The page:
In the township the population was spread out with 25.9% under the age of 18, 5.8% from 18 to 24, 29.6% from 25 to 44, 24.6% from 45 to 64, and 14.1% who were 65 years of age or older. The median age was 39 years. For every 100 females there were 92.9 males. For every 100 females age 18 and over, there were 90.5 males.

The median income for a household in the township was $72,729, and the median income for a family was $84,487. Males had a median income of $61,093 versus $38,523 for females. The per capita income for the township was $31,892. About 2.5% of families and 3.0% of the population were below the poverty line, including 3.4% of those under age 18 and 4.8% of those age 65 or over.


Local government

Since 1957, the Township operates under a Council-Manager Plan E form of government under the Faulkner Act. The Council consists of five members elected at large to three-year terms in office on a staggered basis with one or two seats coming up for election each year. At an annual reorganization meeting, the members of the Council elect one of their members to serve as Mayor and another as Deputy Mayor. The Township Council hires a Township Manager, who serves as the Chief Executive and Administrative Officer of the Township. [ [ About Pequannock Township] , Pequannock Township, backed up by the Internet Archive as of October 26, 2006. Accessed March 3, 2008.] "2005 New Jersey Legislative District Data Book", Rutgers University Edward J. Bloustein School of Planning and Public Policy, April 2005, p. 121.]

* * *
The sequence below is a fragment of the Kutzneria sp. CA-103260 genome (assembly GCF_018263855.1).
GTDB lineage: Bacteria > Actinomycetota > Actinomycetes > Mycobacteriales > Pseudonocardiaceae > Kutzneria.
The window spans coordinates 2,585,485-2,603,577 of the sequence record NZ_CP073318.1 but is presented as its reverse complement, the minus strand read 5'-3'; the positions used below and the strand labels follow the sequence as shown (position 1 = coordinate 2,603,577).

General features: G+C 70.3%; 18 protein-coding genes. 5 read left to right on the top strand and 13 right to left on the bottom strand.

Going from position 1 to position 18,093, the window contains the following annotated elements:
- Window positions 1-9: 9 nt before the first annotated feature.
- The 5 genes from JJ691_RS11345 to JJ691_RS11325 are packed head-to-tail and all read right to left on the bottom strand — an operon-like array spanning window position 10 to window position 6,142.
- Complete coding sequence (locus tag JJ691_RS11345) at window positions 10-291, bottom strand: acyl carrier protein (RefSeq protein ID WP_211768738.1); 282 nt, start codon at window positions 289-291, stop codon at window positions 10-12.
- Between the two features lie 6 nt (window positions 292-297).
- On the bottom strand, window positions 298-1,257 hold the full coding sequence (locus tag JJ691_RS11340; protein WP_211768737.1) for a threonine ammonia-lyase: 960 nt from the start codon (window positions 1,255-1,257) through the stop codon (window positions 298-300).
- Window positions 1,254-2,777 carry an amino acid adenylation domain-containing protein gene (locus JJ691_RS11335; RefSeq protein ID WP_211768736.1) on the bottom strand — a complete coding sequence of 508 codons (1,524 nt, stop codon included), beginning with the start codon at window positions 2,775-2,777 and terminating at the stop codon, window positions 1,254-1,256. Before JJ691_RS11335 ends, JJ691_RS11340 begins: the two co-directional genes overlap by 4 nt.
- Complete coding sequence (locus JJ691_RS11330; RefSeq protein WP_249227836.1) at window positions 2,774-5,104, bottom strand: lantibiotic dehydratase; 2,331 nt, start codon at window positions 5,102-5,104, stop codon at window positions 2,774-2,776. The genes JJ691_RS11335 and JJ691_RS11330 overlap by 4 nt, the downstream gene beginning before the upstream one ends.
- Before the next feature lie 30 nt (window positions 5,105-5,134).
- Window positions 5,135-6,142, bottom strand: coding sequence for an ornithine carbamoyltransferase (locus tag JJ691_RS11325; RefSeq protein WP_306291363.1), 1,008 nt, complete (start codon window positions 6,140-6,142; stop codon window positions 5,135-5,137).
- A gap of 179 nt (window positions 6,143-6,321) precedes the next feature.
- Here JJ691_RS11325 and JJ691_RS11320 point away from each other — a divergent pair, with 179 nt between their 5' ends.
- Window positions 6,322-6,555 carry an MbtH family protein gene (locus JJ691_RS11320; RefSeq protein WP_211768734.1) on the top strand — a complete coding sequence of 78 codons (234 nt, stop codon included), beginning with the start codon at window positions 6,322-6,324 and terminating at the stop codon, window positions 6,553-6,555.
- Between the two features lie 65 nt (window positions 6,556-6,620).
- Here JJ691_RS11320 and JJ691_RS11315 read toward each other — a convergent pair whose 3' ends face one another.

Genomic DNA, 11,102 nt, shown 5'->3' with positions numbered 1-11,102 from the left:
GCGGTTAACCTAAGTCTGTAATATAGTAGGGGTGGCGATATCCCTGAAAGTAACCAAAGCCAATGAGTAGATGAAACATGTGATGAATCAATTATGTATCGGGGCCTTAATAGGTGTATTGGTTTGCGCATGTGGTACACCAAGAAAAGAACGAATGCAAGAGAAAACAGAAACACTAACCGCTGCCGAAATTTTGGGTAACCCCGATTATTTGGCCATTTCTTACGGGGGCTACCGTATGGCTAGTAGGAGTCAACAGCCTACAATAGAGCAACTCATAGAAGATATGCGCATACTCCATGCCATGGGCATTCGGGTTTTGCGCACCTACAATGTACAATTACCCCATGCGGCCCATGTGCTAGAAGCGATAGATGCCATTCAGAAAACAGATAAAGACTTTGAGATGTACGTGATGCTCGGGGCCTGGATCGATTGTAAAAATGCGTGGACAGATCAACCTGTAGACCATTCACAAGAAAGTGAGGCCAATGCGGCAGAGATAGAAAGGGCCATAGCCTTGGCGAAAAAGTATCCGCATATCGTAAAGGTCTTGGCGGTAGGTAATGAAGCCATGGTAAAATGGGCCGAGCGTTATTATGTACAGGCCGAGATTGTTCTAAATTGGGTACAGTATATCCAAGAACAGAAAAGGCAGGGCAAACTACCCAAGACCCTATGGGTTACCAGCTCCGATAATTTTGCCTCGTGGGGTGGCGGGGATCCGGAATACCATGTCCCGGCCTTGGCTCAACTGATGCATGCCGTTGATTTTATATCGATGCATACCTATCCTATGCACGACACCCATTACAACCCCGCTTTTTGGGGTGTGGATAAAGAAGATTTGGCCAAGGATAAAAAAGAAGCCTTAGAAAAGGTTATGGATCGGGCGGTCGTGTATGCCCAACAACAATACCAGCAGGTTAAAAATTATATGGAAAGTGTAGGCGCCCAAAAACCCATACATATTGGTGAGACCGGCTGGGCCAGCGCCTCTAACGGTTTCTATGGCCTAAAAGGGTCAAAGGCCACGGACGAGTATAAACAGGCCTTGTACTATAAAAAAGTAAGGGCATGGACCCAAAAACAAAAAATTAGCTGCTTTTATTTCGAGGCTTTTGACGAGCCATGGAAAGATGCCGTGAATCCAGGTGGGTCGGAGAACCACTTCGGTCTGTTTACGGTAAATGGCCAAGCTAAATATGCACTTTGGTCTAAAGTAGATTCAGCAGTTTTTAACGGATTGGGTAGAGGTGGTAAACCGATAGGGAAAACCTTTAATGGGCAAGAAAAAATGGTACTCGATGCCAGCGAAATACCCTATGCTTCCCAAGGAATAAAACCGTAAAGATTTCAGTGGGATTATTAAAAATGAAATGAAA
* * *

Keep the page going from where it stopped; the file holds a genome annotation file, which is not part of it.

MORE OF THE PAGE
Pequannock's Township Council consists of Mayor Nicholas Kapotes (term ends December 31, 2008), Deputy Mayor Joseph L. Jorgensen (2010), Ed Engelbart (2008), Louis A. Skvarca (2010) and Joel D. Vanderhoff (2007). [ [ Township Council 2007] , Pequannock Township. Accessed March 3, 2008. Source shows 2007 term-end date for Vanderhoff as of date accessed.]

Federal, state and county representation

Pequannock Township is in the Eleventh Congressional District and is part of New Jersey's 26th Legislative District. [ [ 2006 New Jersey Citizen's Guide to Government] , New Jersey League of Women Voters, p. 62. Accessed August 30, 2006.]